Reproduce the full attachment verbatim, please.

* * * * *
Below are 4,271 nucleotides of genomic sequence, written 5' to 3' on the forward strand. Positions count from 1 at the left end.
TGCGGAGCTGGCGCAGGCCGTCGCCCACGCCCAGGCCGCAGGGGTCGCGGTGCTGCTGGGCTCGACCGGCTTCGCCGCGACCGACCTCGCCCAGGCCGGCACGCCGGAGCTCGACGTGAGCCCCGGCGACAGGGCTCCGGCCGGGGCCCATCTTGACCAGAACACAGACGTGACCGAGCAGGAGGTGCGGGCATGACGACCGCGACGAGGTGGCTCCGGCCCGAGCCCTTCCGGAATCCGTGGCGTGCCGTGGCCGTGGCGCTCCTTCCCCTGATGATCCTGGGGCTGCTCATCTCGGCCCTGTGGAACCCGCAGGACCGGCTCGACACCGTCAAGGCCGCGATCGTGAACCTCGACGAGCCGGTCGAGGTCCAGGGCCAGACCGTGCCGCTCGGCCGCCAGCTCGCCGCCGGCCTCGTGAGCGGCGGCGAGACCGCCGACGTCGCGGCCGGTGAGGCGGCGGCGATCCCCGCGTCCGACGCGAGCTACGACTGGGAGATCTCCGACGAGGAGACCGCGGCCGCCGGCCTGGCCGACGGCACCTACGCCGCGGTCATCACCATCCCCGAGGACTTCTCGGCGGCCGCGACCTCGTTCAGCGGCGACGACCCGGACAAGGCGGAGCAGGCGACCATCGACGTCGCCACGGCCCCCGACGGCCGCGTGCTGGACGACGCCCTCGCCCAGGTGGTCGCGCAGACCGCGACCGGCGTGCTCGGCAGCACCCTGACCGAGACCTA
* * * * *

Below are 4,271 nucleotides of genomic sequence, written 5' to 3' on the forward strand. Positions count from 1 at the left end.
TGCGGAGCTGGCGCAGGCCGTCGCCCACGCCCAGGCCGCAGGGGTCGCGGTGCTGCTGGGCTCGACCGGCTTCGCCGCGACCGACCTCGCCCAGGCCGGCACGCCGGAGCTCGACGTGAGCCCCGGCGACAGGGCTCCGGCCGGGGCCCATCTTGACCAGAACACAGACGTGACCGAGCAGGAGGTGCGGGCATGACGACCGCGACGAGGTGGCTCCGGCCCGAGCCCTTCCGGAATCCGTGGCGTGCCGTGGCCGTGGCGCTCCTTCCCCTGATGATCCTGGGGCTGCTCATCTCGGCCCTGTGGAACCCGCAGGACCGGCTCGACACCGTCAAGGCCGCGATCGTGAACCTCGACGAGCCGGTCGAGGTCCAGGGCCAGACCGTGCCGCTCGGCCGCCAGCTCGCCGCCGGCCTCGTGAGCGGCGGCGAGACCGCCGACGTCGCGGCCGGTGAGGCGGCGGCGATCCCCGCGTCCGACGCGAGCTACGACTGGGAGATCTCCGACGAGGAGACCGCGGCCGCCGGCCTGGCCGACGGCACCTACGCCGCGGTCATCACCATCCCCGAGGACTTCTCGGCGGCCGCGACCTCGTTCAGCGGCGACGACCCGGACAAGGCGGAGCAGGCGACCATCGACGTCGCCACGGCCCCCGACGGCCGCGTGCTGGACGACGCCCTCGCCCAGGTGGTCGCGCAGACCGCGACCGGCGTGCTCGGCAGCACCCTGACCGAGACCTA